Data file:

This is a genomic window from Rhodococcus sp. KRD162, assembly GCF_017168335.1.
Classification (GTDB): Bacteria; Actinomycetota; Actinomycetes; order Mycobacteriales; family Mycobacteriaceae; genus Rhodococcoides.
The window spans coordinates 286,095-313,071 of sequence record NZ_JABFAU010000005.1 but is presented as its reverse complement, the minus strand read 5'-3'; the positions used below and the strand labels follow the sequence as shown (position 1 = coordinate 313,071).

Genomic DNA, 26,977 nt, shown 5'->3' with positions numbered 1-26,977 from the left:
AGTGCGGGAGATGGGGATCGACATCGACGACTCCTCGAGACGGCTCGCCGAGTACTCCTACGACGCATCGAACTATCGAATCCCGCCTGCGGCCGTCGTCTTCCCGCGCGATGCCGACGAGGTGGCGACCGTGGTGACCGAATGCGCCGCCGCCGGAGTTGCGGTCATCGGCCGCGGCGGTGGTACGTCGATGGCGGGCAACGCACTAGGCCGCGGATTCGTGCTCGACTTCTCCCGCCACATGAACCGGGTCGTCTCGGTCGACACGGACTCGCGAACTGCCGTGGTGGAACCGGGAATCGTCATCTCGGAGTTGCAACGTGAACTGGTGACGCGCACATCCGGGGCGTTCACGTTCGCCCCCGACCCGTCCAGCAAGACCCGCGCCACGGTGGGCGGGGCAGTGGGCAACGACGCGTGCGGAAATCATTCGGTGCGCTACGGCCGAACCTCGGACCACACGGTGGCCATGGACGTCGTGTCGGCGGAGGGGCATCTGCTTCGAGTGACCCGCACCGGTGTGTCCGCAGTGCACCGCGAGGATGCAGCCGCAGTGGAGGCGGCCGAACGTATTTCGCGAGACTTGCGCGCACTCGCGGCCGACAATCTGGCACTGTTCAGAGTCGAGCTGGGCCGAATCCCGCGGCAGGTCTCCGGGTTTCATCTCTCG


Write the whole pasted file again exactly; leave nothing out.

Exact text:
This is a genomic window from Rhodococcus sp. KRD162, assembly GCF_017168335.1.
Classification (GTDB): Bacteria; Actinomycetota; Actinomycetes; order Mycobacteriales; family Mycobacteriaceae; genus Rhodococcoides.
The window spans coordinates 286,095-313,071 of sequence record NZ_JABFAU010000005.1 but is presented as its reverse complement, the minus strand read 5'-3'; the positions used below and the strand labels follow the sequence as shown (position 1 = coordinate 313,071).

Genomic DNA, 26,977 nt, shown 5'->3' with positions numbered 1-26,977 from the left:
AGTGCGGGAGATGGGGATCGACATCGACGACTCCTCGAGACGGCTCGCCGAGTACTCCTACGACGCATCGAACTATCGAATCCCGCCTGCGGCCGTCGTCTTCCCGCGCGATGCCGACGAGGTGGCGACCGTGGTGACCGAATGCGCCGCCGCCGGAGTTGCGGTCATCGGCCGCGGCGGTGGTACGTCGATGGCGGGCAACGCACTAGGCCGCGGATTCGTGCTCGACTTCTCCCGCCACATGAACCGGGTCGTCTCGGTCGACACGGACTCGCGAACTGCCGTGGTGGAACCGGGAATCGTCATCTCGGAGTTGCAACGTGAACTGGTGACGCGCACATCCGGGGCGTTCACGTTCGCCCCCGACCCGTCCAGCAAGACCCGCGCCACGGTGGGCGGGGCAGTGGGCAACGACGCGTGCGGAAATCATTCGGTGCGCTACGGCCGAACCTCGGACCACACGGTGGCCATGGACGTCGTGTCGGCGGAGGGGCATCTGCTTCGAGTGACCCGCACCGGTGTGTCCGCAGTGCACCGCGAGGATGCAGCCGCAGTGGAGGCGGCCGAACGTATTTCGCGAGACTTGCGCGCACTCGCGGCCGACAATCTGGCACTGTTCAGAGTCGAGCTGGGCCGAATCCCGCGGCAGGTCTCCGGGTTTCATCTCTCG